Reducing risk, extra returns, and being nice with it. That's ESG
FOLLOWING last week’s column on Environmental, Social and Governance (ESG) investing, what are the issues to look out for when screening for the best returns and best funds to choose?
In the ‘beginning’, we had ethical funds, sustainable funds and socially responsible funds. Now we have the term ESG.
Ethical funds avoided anything that did harm, such as tobacco and weapons manufacturers by screening out what was ‘evil’. Sustainable investing scanned for companies that had a positive impact on the world, such as companies providing clean energy, recycling and so on.
ESG funds scan for the above two and also align with impact investing with companies, for example, who have the sole purpose of solving social or environmental problems. Investment companies also engage with the companies they invest into and use shareholder power to positively influence their corporate behaviour.
There are undoubtedly views on what constitutes ‘good’ and ‘bad’ companies to invest into, and so investors should insist their Independent Financial Advisers (IFA) study any potential investment fund’s prospectus thoroughly before investing. Most IFA’s analyse the integrity of the research, so as not to drop a client in an investment that matches on the one hand, and conflicts on the other.
Good news: The investment association is asking for input from Independent Financial Advisers before March 1 to ascertain the agreed standard of definitions, development of a UK product label, and define how reporting is offered by such companies to verify their wider impact on sustainability.
In this speedy world of convenience, in trying to assess how appropriate an investment is, we might want a metric such as the ‘10’ Bo Derek was made famous for, and if that straight forward metric doesn’t work, how about a variation of it, such as 9 or less. That way we can easily choose, right?
Nope, it doesn’t work. When you squeeze huge amounts of financial data and pump out a number, it mightn’t tell you if Miss Derek is funny, a nice person, or indeed a sociopath. A non-mathematical chat with her, and perhaps a beer, would potentially save a couple of years of stalking after a morning of embarrassment.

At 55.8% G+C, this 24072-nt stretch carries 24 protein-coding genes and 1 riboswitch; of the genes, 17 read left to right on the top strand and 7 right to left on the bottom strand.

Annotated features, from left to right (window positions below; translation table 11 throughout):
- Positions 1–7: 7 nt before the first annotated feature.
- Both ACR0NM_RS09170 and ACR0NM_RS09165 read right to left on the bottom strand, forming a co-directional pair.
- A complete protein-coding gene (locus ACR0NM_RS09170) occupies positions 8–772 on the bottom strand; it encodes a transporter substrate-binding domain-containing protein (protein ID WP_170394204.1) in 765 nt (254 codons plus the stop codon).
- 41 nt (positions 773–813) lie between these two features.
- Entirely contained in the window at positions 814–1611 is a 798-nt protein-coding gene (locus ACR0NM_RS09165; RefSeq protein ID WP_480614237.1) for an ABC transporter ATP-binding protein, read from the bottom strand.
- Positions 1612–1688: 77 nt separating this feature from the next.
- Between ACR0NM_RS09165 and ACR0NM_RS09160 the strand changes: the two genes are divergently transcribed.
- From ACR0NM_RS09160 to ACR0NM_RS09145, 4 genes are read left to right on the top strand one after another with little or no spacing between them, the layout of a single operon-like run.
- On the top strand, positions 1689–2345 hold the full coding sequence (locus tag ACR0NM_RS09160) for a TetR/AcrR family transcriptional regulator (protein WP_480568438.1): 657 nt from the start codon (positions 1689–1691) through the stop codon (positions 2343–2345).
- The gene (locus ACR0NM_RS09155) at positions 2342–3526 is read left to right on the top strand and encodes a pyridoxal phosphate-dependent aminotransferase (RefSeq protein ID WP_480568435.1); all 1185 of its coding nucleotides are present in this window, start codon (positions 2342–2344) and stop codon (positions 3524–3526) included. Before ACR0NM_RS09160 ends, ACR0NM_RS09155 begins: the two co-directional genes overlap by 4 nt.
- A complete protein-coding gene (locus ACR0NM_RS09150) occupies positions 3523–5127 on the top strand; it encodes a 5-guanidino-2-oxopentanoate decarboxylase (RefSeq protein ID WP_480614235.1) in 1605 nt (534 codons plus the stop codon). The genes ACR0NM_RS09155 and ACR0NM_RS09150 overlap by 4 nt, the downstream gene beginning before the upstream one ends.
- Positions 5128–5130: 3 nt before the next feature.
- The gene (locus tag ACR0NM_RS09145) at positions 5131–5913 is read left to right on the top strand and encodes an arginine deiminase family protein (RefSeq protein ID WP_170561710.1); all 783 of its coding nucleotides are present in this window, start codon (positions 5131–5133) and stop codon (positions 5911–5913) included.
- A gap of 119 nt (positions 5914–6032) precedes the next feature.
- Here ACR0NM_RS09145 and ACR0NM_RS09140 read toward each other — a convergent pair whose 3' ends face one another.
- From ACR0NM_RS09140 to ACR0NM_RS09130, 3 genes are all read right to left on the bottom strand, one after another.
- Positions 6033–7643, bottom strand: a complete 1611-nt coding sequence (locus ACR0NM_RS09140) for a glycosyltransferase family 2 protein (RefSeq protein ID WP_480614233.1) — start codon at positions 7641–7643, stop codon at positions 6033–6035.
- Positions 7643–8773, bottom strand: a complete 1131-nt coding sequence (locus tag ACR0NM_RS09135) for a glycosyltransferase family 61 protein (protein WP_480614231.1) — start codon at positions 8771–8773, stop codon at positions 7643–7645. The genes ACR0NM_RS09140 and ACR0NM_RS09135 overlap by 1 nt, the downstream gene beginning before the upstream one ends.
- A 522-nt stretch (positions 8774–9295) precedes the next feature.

Qualitatively analysing a fund (looking under the bonnet at what’s really happening) will tell you a lot more when combined with the numbers.
Tesla is an example. Three highly relied-upon research companies (CLSA, MSCI and Sustainalytics) rated Tesla last, first and middle of the pack. Enough said.
As mentioned last week, ESG is gathering immense pace and the investors are demanding more. The above report couldn’t come quicker.
Take, for example, the Yale students insisting their endowment should be divested from Blackrock investments because other Blackrock funds were invested into private prison companies. The complexities of researching are assisted by the huge, unbeatable, tidal wave of unencumbered millennials and generation Z.
42 per cent of investors now agree that social and environmental impact is a key part of decision making, with 67 per cent of them placing a higher value on impact than returns, whilst weighting their decisions on their true personal values over the long term. Female investors are nearly twice as likely as male investors to focus on positive impact on the world alongside investment returns.
Are these eco warriors biting their nose off to spite their face with investment returns?
Those companies whose ESG credentials have been improving have outperformed in emerging markets by 14.4 per cent, and 5.2 per cent in developed markets over five years. It’s hard to see this trend reversing.
The research by MSCI also showed that a company rated upward on its ESG profile led to higher valuations in the market (and vice versa) and that its upward rating isn’t explainable “by the general market or other factors”.
A Hermes study also noted there was no evidence of a company investing into environmental areas having any underperformance.
Studies also show that ESG investing has reduced volatility inside investment portfolios. It all makes sense.
If a company ticks the E, S and G boxes, it’s doing the right things, and will attract the right investors, customers and staff, and that will boost the bottom line.
Imagine if they screened countries!
:: Peter McGahan is chief executive of Independent financial adviser Worldwide Financial Planning, which is authorised and regulated by the Financial Conduct Authority. f you would like to know more, please call Darren McKeever on 028 6863 2692, email firstname.lastname@example.org or visit us on www.wwfp.net